I want a good Starship Troopers game. This franchise is perfect video game fodder and it’s not hard to explain why.
It’s very easy to pitch such a game whilst taking cues from the 1997 movie adaption (more than the controversial 1959 novel) by pitting an army of online players all guns blazing against a writhing mass of warrior bugs and screaming death.
Just like the iconic act from the film: where a squad of troopers deploy to Tango Urilla, all you need is a squad, lots of hi-tech weapons, a turret fitted outpost that needs defending and a whole lot of bugs to shoot.
It’s a video gaming specialty really.
And fittingly enough, Strangelite Studios would attempt exactly that with their first person shooter title simply named Starship Troopers.
This PC exclusive reached the market in 2005; eight years on from the release of the first movie and a year on from the movie’s first abhorrently bad sequel. But its release seemed to fit with the times; many publishers in fact were starting to see the potential that older film licenses could have if they were turned into contemporary games.
Remember Scarface: The Video Game? The Godfather got one too and so did Rocky.
Licensed film tie-ins were nothing new at the time of course, but they often carried a rather lethal stigma; that of the rushed, altogether shit piece of software that only sought to make a fast buck on the back of hype for the existing movie.
Whereas tie-ins such as The Chronicles of Riddick: Escape from Butcher Bay and the aforementioned Rocky would find some measure of success however, Starship Troopers was practically burnt at the stake by almost every critical review outlet around at the time.
The standard laundry list of faults for half baked PC shooters is accounted for in full: jerky animation, inconsistent graphics, bland character models, repetitive gameplay and a regenerating shield ripped straight out of Halo.
Whilst I never played the full game, I was lucky (or unlucky) enough to try the demo version once upon a time, only to be greeted a gameplay experience that was indeed as bad as it was commonly made out to be. The sheer number of bugs (the software kind that is) was shocking enough and it wasn’t long before my preview would be mercifully cut short by a black screen and crash to desktop.
It was for the best, I feel.
Other than the abysmal FPS there have been a couple of other attempts at making a Starship Troopers video game.
An RTS title subtitled Terran Ascendancy did the rounds back in 2000 but failed to garner much success.
Similarly, a more recent mobile game tie-in for the fourth film Starship Troopers: Invasion was released to some rather bad reviews. Judging from the overwhelmingly derivative concept, messy gameplay and simplistic visuals, this Temple Run clone seems to deserve the hate it gets.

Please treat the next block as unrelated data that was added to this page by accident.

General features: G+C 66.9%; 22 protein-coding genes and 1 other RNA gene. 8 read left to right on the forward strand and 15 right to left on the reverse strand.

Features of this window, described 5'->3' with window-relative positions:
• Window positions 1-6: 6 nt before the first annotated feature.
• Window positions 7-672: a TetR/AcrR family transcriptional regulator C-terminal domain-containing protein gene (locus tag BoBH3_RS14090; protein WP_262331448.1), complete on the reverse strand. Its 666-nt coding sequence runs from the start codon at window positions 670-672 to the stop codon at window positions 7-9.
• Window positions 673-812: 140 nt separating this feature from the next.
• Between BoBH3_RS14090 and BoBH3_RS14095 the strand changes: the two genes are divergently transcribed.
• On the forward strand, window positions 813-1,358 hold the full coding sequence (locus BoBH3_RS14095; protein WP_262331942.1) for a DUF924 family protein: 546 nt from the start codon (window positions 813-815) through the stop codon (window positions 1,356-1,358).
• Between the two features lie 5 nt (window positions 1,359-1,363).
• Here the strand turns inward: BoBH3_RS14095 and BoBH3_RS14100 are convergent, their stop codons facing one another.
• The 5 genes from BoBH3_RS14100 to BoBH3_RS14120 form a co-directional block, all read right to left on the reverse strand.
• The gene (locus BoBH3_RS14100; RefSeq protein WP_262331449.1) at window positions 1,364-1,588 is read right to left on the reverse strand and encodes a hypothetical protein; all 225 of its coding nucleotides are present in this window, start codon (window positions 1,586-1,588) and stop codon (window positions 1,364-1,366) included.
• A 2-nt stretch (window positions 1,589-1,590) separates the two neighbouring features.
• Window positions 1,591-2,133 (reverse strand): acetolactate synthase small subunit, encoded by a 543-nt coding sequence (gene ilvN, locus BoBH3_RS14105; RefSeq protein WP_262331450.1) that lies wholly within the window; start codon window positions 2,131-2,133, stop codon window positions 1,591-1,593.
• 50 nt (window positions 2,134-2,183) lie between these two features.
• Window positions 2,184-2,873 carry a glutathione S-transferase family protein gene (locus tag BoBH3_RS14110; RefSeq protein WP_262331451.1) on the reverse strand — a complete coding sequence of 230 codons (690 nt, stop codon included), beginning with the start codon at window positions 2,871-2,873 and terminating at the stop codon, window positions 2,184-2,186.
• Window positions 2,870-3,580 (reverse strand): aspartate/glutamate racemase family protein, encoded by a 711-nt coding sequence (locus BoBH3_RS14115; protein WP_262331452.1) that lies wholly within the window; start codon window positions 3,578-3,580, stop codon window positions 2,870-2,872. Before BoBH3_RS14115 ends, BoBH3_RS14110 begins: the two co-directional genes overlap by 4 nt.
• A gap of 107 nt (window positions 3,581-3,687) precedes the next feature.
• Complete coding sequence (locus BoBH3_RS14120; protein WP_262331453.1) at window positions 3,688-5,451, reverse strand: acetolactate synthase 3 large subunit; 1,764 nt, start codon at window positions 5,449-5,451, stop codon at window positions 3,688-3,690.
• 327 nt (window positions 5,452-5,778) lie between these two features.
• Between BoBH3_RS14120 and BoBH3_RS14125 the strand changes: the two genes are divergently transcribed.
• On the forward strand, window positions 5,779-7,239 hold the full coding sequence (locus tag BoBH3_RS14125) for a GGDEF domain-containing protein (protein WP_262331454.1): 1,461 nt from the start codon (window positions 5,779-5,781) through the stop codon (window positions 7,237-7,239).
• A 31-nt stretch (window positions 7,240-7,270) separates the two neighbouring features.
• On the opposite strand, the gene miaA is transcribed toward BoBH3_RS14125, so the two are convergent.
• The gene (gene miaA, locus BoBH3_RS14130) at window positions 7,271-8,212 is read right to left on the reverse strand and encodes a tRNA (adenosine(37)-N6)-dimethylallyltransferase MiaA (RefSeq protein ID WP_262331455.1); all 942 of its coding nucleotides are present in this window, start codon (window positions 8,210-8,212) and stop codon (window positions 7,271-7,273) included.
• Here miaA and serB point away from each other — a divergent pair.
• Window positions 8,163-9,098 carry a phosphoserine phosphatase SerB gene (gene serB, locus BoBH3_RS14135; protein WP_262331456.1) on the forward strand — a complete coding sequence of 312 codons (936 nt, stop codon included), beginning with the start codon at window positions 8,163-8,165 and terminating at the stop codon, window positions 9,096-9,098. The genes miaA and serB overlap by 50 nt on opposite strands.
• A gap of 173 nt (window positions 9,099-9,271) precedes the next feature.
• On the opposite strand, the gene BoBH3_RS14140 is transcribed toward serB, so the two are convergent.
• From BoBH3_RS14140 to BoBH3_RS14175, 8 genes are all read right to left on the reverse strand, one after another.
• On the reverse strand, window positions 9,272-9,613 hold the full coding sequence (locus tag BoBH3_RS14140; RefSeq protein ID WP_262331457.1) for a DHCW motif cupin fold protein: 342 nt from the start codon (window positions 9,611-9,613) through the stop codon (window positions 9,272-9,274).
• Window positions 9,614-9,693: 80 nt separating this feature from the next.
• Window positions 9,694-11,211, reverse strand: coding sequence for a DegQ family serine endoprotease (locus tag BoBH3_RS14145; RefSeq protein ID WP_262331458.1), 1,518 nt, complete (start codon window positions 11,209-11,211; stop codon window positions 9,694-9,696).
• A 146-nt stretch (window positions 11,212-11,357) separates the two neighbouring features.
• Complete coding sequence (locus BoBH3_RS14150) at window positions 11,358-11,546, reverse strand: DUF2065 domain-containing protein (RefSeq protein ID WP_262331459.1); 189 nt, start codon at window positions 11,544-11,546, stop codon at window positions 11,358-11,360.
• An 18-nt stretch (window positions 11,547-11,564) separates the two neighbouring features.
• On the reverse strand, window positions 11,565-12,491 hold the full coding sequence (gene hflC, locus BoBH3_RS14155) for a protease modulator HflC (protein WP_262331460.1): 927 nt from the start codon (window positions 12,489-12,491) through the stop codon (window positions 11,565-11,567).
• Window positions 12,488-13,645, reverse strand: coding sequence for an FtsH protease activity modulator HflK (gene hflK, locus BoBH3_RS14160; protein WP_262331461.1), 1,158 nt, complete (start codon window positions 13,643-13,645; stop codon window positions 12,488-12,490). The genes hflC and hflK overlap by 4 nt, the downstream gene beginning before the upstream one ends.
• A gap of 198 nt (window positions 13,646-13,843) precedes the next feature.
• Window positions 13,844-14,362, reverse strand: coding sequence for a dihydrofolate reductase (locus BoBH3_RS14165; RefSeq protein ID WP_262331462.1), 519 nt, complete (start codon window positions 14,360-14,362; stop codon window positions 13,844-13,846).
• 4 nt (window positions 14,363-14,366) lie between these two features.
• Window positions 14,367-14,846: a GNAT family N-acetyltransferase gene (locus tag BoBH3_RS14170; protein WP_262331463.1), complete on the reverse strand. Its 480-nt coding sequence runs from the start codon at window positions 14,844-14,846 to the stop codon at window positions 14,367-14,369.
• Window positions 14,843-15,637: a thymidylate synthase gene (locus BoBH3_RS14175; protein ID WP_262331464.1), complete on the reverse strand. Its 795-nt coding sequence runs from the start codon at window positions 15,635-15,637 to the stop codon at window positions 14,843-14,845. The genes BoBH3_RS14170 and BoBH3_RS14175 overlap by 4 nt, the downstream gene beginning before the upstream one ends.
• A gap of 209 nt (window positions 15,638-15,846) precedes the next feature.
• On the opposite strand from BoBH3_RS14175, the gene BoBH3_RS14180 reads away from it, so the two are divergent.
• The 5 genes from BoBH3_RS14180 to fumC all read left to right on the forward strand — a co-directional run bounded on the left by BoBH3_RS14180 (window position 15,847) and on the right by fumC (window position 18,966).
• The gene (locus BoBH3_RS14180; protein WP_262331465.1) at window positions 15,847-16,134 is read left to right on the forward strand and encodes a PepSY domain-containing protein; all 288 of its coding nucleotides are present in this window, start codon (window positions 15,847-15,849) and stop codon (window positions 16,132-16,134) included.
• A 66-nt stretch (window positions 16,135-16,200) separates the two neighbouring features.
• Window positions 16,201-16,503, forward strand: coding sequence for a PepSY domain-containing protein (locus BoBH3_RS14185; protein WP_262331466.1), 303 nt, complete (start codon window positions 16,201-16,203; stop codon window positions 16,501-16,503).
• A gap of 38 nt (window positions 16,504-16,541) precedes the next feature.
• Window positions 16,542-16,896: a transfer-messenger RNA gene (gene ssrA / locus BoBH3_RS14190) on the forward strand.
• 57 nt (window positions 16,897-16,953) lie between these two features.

And in terms of video games, that’s about all there is to say; three underwhelming efforts for such rich and attractive source material. It really is a shame.
So what would I like to see?
Having mulled that question over quite a bit recently, I think that perhaps a slight departure from the action movie formula might be a good idea.
As strange as it sounds, I think that a Starship Troopers setting would be a really interesting fit for another Telltale Games title.
When you get down to it, the material of Starship Troopers is never really about the bugs; it’s about the humans and the society that makes them go to war so readily. The explosive frontline battles as seen in the movie and its existing video game adaptions do form a large part of the appeal behind the brand that we know today, but there’s so much more that can be interesting here if given the chance.
Telltale Games‘ tells an extraordinarily compulsive story in their hit The Walking Dead digital download title. Here it is a similar situation (as it is with most Zombie themed media); the human elements are the ones we find the most interesting.
We don’t find Dead Rising scary because of any zombie either; it’s the humans that utterly terrify us and I find Starship Troopers has the potential to be somewhat similar at times.
I don’t want to get too deep into the themes behind Heinlein’s and Verhoeven’s work (on the novel and film respectively) as for one, I think it might make for a nice follow up article.
But a “Telltale” style point-and-click Starship Troopers game exploring the themes of citizenship, eugenics and militarization with in-depth character dialogue and settings taken from the book and film?
Sign me up!… Assuming service still guarantees citizenship, that is.